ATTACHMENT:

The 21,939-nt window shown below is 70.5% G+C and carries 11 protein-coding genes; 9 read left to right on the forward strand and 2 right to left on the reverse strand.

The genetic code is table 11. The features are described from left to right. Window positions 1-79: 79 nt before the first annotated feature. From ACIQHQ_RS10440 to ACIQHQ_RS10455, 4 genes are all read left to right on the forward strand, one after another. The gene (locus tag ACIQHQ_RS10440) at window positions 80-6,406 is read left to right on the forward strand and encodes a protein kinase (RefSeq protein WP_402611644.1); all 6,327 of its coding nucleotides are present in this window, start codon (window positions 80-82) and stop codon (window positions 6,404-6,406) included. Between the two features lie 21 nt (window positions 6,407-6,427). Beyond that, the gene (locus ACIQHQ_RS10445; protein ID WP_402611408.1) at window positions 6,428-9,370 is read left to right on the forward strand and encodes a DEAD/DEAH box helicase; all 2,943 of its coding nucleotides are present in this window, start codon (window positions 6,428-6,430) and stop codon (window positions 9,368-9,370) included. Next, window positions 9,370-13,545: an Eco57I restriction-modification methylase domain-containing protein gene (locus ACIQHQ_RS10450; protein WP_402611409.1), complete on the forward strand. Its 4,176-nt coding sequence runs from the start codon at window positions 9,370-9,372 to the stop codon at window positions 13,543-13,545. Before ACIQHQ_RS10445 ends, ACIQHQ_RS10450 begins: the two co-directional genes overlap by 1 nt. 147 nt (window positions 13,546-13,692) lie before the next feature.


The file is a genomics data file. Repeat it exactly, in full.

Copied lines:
The 21,939-nt window shown below is 70.5% G+C and carries 11 protein-coding genes; 9 read left to right on the forward strand and 2 right to left on the reverse strand.

The genetic code is table 11. The features are described from left to right. Window positions 1-79: 79 nt before the first annotated feature. From ACIQHQ_RS10440 to ACIQHQ_RS10455, 4 genes are all read left to right on the forward strand, one after another. The gene (locus tag ACIQHQ_RS10440) at window positions 80-6,406 is read left to right on the forward strand and encodes a protein kinase (RefSeq protein WP_402611644.1); all 6,327 of its coding nucleotides are present in this window, start codon (window positions 80-82) and stop codon (window positions 6,404-6,406) included. Between the two features lie 21 nt (window positions 6,407-6,427). Beyond that, the gene (locus ACIQHQ_RS10445; protein ID WP_402611408.1) at window positions 6,428-9,370 is read left to right on the forward strand and encodes a DEAD/DEAH box helicase; all 2,943 of its coding nucleotides are present in this window, start codon (window positions 6,428-6,430) and stop codon (window positions 9,368-9,370) included. Next, window positions 9,370-13,545: an Eco57I restriction-modification methylase domain-containing protein gene (locus ACIQHQ_RS10450; protein WP_402611409.1), complete on the forward strand. Its 4,176-nt coding sequence runs from the start codon at window positions 9,370-9,372 to the stop codon at window positions 13,543-13,545. Before ACIQHQ_RS10445 ends, ACIQHQ_RS10450 begins: the two co-directional genes overlap by 1 nt. 147 nt (window positions 13,546-13,692) lie before the next feature.